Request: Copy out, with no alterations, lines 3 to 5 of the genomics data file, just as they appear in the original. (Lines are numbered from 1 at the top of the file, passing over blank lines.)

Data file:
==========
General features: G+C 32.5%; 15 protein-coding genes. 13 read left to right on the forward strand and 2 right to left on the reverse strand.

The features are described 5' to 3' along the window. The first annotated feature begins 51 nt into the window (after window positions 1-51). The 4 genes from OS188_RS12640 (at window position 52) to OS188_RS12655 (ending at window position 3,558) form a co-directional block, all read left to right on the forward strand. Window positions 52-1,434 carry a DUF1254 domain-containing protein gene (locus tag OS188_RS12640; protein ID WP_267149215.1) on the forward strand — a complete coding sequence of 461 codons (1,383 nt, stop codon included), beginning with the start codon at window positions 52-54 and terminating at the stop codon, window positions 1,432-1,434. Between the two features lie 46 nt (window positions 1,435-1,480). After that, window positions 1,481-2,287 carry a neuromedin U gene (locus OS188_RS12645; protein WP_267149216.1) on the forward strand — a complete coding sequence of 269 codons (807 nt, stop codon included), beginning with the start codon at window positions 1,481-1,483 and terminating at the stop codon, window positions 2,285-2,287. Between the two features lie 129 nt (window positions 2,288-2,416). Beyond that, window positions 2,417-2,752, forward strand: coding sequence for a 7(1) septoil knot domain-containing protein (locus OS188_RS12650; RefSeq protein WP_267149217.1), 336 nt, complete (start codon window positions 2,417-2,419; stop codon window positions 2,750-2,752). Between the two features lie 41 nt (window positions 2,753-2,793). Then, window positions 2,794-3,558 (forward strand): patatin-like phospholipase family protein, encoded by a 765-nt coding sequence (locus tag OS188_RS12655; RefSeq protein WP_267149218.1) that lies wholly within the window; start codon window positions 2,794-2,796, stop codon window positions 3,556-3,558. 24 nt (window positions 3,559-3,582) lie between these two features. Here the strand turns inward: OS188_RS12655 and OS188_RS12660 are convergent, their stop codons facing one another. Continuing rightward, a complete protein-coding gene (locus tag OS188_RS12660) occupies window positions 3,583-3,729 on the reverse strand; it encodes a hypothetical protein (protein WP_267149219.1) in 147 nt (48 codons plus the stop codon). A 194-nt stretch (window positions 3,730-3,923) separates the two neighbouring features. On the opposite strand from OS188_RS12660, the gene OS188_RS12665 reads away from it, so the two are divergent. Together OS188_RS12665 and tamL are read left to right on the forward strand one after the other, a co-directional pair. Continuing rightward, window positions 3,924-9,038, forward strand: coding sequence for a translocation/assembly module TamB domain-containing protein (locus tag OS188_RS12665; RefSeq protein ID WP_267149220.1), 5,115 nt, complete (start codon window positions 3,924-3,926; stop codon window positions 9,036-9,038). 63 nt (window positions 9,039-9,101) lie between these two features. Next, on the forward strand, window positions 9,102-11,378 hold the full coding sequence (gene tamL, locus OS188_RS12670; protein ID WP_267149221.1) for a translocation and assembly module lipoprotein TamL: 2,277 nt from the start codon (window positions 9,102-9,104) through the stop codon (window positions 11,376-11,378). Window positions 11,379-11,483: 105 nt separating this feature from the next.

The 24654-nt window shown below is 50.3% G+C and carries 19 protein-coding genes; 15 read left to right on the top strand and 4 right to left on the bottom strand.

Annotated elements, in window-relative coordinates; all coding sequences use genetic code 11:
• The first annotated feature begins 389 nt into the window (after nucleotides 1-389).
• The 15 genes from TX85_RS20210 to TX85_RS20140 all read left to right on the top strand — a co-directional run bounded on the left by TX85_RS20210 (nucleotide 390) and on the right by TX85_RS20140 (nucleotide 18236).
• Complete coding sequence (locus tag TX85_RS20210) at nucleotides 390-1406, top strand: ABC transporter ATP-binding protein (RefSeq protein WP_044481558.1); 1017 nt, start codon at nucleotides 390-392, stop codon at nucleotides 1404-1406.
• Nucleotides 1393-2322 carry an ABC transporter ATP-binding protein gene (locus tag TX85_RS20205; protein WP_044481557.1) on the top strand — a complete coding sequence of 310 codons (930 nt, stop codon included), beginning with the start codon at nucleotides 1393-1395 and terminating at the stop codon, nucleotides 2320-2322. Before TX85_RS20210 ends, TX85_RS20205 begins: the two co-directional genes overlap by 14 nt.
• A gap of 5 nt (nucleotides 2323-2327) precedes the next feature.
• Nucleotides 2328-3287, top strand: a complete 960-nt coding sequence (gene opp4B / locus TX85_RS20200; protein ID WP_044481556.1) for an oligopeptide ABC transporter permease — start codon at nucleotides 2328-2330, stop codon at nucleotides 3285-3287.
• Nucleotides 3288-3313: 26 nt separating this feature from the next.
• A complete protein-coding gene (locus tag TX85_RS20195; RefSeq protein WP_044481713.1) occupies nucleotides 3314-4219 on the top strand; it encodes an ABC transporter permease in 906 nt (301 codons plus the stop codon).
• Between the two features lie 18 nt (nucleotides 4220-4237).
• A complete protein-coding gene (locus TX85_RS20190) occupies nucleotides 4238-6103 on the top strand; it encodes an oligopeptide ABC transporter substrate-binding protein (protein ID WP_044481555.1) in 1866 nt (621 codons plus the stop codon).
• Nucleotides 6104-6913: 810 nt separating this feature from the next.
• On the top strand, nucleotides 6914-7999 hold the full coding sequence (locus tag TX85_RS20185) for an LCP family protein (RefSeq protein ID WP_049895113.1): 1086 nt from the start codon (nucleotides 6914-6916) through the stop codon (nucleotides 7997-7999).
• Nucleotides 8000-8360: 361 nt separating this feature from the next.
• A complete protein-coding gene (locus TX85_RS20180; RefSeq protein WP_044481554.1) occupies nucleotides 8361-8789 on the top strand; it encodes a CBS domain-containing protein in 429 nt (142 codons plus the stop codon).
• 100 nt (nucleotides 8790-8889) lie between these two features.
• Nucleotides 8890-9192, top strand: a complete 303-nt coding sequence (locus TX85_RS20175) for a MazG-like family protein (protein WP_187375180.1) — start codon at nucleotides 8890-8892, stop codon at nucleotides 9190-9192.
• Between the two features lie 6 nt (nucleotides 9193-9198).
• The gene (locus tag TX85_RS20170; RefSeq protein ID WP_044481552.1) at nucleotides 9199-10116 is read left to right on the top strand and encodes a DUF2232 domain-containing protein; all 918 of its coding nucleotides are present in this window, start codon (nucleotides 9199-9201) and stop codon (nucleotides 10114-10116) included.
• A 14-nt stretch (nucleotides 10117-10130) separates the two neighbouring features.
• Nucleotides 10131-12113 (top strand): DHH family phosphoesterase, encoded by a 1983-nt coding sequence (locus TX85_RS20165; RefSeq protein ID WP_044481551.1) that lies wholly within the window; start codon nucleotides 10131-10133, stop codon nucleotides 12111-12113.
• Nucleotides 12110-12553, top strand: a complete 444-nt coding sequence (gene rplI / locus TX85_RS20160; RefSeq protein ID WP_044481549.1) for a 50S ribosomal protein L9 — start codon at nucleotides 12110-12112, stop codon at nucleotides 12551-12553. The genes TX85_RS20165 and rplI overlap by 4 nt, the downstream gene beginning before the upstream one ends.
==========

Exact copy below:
The 24654-nt window shown below is 50.3% G+C and carries 19 protein-coding genes; 15 read left to right on the top strand and 4 right to left on the bottom strand.

Annotated elements, in window-relative coordinates; all coding sequences use genetic code 11:
• The first annotated feature begins 389 nt into the window (after nucleotides 1-389).